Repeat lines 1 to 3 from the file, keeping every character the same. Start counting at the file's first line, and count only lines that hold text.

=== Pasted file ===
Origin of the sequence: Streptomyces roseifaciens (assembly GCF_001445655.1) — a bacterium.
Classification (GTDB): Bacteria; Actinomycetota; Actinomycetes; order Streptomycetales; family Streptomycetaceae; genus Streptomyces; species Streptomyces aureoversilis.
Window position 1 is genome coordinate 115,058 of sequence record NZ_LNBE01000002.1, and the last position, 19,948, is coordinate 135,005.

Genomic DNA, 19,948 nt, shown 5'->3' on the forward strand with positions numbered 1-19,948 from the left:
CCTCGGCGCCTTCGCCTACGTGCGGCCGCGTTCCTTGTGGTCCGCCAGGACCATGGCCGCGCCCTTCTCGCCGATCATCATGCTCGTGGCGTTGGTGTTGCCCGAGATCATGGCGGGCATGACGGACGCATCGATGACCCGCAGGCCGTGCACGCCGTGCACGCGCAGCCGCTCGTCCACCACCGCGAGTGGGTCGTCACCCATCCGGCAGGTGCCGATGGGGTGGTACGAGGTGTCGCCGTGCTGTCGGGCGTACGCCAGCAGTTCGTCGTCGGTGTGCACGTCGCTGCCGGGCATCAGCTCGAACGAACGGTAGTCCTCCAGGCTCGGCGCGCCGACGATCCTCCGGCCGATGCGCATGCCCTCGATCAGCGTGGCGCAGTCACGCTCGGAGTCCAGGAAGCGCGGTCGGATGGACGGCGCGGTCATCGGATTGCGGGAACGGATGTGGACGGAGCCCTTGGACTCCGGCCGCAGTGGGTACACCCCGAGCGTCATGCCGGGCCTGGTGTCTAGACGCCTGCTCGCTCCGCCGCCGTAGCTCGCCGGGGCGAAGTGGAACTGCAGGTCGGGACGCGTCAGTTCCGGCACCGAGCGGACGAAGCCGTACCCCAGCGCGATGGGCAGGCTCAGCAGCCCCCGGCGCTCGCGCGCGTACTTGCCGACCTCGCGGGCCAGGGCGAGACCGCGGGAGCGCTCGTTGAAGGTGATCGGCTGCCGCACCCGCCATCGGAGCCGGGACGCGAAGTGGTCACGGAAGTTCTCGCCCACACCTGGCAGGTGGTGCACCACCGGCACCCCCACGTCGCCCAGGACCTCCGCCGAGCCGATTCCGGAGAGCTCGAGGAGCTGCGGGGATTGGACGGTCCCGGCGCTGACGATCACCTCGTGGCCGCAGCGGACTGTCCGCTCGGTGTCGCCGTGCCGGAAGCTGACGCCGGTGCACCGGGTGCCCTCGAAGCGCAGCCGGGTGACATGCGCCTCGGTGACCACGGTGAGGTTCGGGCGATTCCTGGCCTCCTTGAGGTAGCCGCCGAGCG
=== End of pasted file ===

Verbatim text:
Origin of the sequence: Streptomyces roseifaciens (assembly GCF_001445655.1) — a bacterium.
Classification (GTDB): Bacteria; Actinomycetota; Actinomycetes; order Streptomycetales; family Streptomycetaceae; genus Streptomyces; species Streptomyces aureoversilis.
Window position 1 is genome coordinate 115,058 of sequence record NZ_LNBE01000002.1, and the last position, 19,948, is coordinate 135,005.